Ten people have been indicted for their alleged role in the killing of retreating Yugoslav army soldiers in 1992.
Several former Bosniak political and military leaders have been charged with war crimes for their alleged role in the killing of Yugoslav army soldiers who had retreated at the start of the Bosnian War in the early 1990s.
Sarajevo prosecutors on Wednesday charged 10 people with their involvement in a 1992 attack on a Yugoslav People’s Army (JNA) convoy that was being driven by UN peacekeepers to Sarajevo’s Dobrovoljaka Street.
Suspects include a member of Bosnia’s war-time presidency Edup Ganik, two former interior ministers and several retired Bosnian army generals.
Ganick and his co-accused are suspected of “planning, assault and abetting” [others to attack] The undefended convoy “…maintained by UN peacekeeping forces”, as well as having failed to prevent the killings or punish the perpetrators of the attack, prosecutors said.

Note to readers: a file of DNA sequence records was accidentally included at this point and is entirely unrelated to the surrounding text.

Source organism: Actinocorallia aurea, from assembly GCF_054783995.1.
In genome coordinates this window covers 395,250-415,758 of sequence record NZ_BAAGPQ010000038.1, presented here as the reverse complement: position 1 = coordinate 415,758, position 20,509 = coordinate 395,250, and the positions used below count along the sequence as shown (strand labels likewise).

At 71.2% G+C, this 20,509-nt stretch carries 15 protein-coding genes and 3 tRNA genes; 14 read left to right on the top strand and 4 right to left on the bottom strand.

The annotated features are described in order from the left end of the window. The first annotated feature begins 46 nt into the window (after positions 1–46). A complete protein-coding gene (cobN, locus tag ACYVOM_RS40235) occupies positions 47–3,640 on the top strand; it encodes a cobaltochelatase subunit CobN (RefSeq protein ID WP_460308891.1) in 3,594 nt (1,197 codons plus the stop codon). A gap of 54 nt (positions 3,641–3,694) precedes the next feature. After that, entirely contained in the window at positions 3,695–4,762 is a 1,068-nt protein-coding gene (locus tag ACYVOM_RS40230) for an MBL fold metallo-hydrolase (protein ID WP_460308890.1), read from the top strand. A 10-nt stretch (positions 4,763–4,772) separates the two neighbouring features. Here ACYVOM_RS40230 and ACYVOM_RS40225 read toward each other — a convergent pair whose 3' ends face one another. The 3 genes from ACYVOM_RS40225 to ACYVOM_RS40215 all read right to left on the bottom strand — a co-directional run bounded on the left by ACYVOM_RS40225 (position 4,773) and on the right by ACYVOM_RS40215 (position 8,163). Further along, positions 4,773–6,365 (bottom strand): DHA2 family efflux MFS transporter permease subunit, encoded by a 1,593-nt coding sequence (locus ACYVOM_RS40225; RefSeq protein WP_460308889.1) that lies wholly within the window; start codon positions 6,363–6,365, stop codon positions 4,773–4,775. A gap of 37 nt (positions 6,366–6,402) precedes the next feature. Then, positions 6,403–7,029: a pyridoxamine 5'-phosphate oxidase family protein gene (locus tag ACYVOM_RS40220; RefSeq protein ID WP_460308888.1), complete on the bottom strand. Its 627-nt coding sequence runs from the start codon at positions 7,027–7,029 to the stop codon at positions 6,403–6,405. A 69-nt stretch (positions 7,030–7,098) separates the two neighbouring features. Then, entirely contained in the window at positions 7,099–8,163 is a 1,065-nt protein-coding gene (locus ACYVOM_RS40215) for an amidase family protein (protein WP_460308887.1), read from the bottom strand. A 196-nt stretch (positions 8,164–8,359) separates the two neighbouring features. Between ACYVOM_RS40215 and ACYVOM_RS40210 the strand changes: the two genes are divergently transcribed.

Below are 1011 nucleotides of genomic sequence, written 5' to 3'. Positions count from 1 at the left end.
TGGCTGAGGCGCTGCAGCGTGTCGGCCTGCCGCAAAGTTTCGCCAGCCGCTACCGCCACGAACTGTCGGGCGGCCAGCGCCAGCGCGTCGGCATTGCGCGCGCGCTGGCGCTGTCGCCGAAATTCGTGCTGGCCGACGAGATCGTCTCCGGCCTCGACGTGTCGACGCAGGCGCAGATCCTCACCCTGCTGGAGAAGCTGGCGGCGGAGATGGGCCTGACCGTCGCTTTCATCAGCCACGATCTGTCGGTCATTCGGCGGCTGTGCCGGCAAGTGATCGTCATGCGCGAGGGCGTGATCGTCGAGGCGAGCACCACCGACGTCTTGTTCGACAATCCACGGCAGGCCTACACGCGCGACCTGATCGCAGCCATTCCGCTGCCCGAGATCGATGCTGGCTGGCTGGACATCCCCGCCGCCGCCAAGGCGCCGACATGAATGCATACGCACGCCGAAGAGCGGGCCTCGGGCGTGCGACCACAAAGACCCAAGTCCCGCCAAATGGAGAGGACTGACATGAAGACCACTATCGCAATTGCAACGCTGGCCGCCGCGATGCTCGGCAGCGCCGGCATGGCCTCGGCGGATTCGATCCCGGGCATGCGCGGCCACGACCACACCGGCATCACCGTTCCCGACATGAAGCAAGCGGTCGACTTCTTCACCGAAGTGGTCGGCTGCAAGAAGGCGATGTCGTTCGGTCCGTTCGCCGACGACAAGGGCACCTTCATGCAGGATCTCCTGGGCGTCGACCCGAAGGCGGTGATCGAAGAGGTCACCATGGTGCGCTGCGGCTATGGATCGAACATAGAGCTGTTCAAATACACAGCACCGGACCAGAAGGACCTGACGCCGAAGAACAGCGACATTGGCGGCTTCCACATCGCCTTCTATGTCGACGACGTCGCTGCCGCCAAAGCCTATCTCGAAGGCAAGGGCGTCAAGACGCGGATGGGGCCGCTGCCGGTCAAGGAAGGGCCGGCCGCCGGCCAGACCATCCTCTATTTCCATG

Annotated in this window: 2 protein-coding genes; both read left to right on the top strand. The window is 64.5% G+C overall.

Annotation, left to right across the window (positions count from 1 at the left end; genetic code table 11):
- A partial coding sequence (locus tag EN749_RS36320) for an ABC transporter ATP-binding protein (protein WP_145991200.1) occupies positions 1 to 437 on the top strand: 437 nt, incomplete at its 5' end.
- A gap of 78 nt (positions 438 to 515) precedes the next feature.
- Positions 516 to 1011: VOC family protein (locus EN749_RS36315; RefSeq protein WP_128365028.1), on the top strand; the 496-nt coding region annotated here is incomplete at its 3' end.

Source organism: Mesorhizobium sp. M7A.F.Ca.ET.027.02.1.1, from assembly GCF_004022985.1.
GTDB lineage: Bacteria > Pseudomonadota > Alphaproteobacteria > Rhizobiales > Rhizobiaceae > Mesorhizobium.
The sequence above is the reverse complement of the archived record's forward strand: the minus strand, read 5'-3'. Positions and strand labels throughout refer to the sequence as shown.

According to the indictment, eight Yugoslav soldiers, civilian staff and military medical staff were killed and 24 were wounded.
The attack on May 3, 1992, occurred two months after Bosnia and Herzegovina voted for independence from Yugoslavia in a referendum, and a day after the shelling of central Sarajevo by Yugoslav Army artillery and Bosnian Serb forces.
The war in Bosnia resulted in the deaths of approximately 100,000 people, including more than 11,500 in Sarajevo by Serb forces that besieged the capital in April 1992.
In 2012, the same prosecutors suspended the investigation of Ganik and 13 former Bosniak wartime leaders for alleged war crimes. The acting international prosecutor at the time assessed that no war crimes had been committed because the convoy was a “lawful military target”.
State prosecutors said on Wednesday they had conducted a thorough investigation in cooperation with the state investigative and security agency and the internal affairs ministry of Bosnia’s Republika Srpska unit.
Wahid Alik, president of the Green Berets Association – a former Bosniak paramilitary group – told Al Jazeera Balkans in 2017 that the agreement to attack Yugoslav army convoys in 1992 was that the army and commanders return without weapons.
“Unfortunately, it was not honored on May 3rd,” Ellis claimed.
“While passing through East Dobrovoljaka Street, JNA members opened fire on civilians and fighters who were ensuring passage for the convoy,” he said.